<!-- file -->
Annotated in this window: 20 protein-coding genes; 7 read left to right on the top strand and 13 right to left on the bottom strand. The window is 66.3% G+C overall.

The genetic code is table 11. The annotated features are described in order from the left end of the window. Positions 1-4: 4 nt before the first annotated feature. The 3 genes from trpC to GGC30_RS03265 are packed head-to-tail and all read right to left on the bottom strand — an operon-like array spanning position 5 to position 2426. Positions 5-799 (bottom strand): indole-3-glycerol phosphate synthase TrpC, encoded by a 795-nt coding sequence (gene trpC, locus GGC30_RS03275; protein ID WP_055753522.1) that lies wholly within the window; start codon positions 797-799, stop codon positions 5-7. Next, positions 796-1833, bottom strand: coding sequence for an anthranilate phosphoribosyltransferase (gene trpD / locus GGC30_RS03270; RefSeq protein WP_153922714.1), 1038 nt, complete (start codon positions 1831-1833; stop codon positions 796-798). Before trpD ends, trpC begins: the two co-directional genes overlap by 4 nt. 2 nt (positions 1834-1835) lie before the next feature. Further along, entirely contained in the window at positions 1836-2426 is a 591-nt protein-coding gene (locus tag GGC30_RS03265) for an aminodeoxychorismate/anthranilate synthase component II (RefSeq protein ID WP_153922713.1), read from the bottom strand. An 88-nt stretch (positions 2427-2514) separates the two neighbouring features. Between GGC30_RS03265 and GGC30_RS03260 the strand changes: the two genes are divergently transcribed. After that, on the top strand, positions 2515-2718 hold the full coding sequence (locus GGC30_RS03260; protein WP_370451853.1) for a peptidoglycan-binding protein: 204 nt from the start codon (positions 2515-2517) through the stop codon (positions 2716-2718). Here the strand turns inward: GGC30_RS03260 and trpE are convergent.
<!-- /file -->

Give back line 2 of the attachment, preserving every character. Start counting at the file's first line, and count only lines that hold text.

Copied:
The genetic code is table 11. The annotated features are described in order from the left end of the window. Positions 1-4: 4 nt before the first annotated feature. The 3 genes from trpC to GGC30_RS03265 are packed head-to-tail and all read right to left on the bottom strand — an operon-like array spanning position 5 to position 2426. Positions 5-799 (bottom strand): indole-3-glycerol phosphate synthase TrpC, encoded by a 795-nt coding sequence (gene trpC, locus GGC30_RS03275; protein ID WP_055753522.1) that lies wholly within the window; start codon positions 797-799, stop codon positions 5-7. Next, positions 796-1833, bottom strand: coding sequence for an anthranilate phosphoribosyltransferase (gene trpD / locus GGC30_RS03270; RefSeq protein WP_153922714.1), 1038 nt, complete (start codon positions 1831-1833; stop codon positions 796-798). Before trpD ends, trpC begins: the two co-directional genes overlap by 4 nt. 2 nt (positions 1834-1835) lie before the next feature. Further along, entirely contained in the window at positions 1836-2426 is a 591-nt protein-coding gene (locus tag GGC30_RS03265) for an aminodeoxychorismate/anthranilate synthase component II (RefSeq protein ID WP_153922713.1), read from the bottom strand. An 88-nt stretch (positions 2427-2514) separates the two neighbouring features. Between GGC30_RS03265 and GGC30_RS03260 the strand changes: the two genes are divergently transcribed. After that, on the top strand, positions 2515-2718 hold the full coding sequence (locus GGC30_RS03260; protein WP_370451853.1) for a peptidoglycan-binding protein: 204 nt from the start codon (positions 2515-2517) through the stop codon (positions 2716-2718). Here the strand turns inward: GGC30_RS03260 and trpE are convergent.